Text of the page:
I’m fortunate in that I have few things to be anxious about. Gone are the days when I’d fret over the fact that I had nothing to fret about. There was a stage when I had worrying down to a fine art, but no more. Somewhere along the way, that permanent worry gene was replaced by a sporadic one that now only engages when my mouth runs away with me and opinions best kept to myself are vented or purged. Thankfully, the venting and purging are directly proportionate to my excess energy levels so they happen rarely enough for me to declare my life a relatively anxiety-free zone … except when it comes to baggage carousels and luggage.
It’s a first world problem, I know. And despite the fact that 99 times out of a 100 my luggage travels on the same plane as I do, that anxious gene kicks in when my suitcase doesn’t arrive in the first 17 on the conveyor belt. I have no idea why I count the pieces of luggage as they appear and can’t explain the increasing heart rate as I approach the magic number, or why it even is the magic number – but I’m a counter.
If I’ve had to change planes, my anxiety is particularly acute. By my own peculiar logic, transferred luggage should be loaded last (all other passengers having checked in much earlier) and therefore unloaded first. If the stopover time is around the one-h0ur mark and the gates are far apart, then as I’m waiting at my final destination for my suitcase to appear, I expect it to be one of the first off and if it isn’t, it’s brown-paper-bag time: I have to consciously stop myself from hyperventilating.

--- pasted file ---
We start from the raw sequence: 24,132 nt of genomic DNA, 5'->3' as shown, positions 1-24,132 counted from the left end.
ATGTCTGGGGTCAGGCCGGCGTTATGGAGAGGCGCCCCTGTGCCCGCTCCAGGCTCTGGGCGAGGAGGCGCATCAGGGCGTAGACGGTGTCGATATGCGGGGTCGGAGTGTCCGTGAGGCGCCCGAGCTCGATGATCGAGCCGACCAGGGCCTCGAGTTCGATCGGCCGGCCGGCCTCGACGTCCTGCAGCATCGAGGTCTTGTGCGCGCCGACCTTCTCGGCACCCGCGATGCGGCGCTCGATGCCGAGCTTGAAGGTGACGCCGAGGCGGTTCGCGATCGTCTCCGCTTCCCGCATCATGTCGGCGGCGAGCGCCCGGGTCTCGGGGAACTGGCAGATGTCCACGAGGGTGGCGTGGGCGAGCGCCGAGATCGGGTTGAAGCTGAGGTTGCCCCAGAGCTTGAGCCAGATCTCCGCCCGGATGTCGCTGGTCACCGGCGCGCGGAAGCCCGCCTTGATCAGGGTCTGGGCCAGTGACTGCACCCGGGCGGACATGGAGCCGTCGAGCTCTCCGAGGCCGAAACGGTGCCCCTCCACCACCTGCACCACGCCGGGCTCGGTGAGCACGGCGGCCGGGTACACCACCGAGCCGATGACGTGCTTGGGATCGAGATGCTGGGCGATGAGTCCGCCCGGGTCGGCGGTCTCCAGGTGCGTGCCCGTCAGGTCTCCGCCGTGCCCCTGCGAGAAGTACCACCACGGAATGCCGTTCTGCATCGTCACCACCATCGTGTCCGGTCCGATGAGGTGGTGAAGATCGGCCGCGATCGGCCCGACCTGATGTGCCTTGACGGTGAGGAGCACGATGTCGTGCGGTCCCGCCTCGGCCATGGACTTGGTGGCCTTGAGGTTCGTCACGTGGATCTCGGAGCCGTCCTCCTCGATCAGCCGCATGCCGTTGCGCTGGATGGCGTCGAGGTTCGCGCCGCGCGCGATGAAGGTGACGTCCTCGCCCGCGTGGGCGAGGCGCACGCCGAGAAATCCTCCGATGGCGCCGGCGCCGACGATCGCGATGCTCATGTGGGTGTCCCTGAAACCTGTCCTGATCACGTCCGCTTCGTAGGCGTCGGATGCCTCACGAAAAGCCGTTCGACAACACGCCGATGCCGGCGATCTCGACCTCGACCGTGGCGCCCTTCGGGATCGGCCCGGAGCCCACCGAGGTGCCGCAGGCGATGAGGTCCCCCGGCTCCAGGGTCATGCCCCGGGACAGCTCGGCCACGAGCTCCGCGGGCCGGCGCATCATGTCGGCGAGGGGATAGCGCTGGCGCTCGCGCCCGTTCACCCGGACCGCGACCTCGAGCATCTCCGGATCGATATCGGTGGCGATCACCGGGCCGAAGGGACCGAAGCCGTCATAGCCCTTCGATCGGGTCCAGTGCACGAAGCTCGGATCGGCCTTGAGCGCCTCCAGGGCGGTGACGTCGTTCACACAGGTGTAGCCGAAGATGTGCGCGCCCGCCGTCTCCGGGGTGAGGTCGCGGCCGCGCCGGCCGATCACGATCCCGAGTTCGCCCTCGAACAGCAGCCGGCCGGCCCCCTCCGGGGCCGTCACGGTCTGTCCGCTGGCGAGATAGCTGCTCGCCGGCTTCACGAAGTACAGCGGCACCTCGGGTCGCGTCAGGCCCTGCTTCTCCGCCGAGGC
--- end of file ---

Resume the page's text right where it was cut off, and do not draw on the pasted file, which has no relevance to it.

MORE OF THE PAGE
It’s ridiculous really. I’m only a few miles from home where I have a change of clothes, toiletries, and food and if I don’t get my case for another day or two, it’s not the end of the world. I know this. I’m not stupid. But this doesn’t stop the anxiety.
Every suitcase I have has a little orange seed stuck to the inner lining – a seed blessed by the Dali Lama given to me years ago by a mate who spent some time in Tibet. But even with this added insurance, I can’t stop the mounting feeling of disquiet as I pass by 17 and 27 and 37 and 47 and 57. The relief as a familiar blue case peeps through the rubber slats is replaced by despondency when I realise that it’s not my blue case – and this oscillation in mood only adds to the tension. I watch with something approaching an irrational envy as others who disembarked after me pick up their bags and move towards the green nothing-to-declare (but a self-satisfied smugness) channel. And yes, I know that the seating order on a plane has nothing to do with the order luggage loaded or unloaded but by this stage logic has flown out the window and I begin to slowly, but steadily morph into bag of cats. It’s not pretty.
And when, as has happened a couple of times lately, my blue case is first off, I see it as an omen – a good omen. And if in Ireland, I play the lotto. [And some people think I’m intelligent!]
This week, with 2400 miles of Canadian and American road behind me, I’m back in Budapest. We had a short stopover in Munich and our luggage was amongst the last off the carousel in Liszt Ferenc. But it arrived. And for that I’m truly grateful.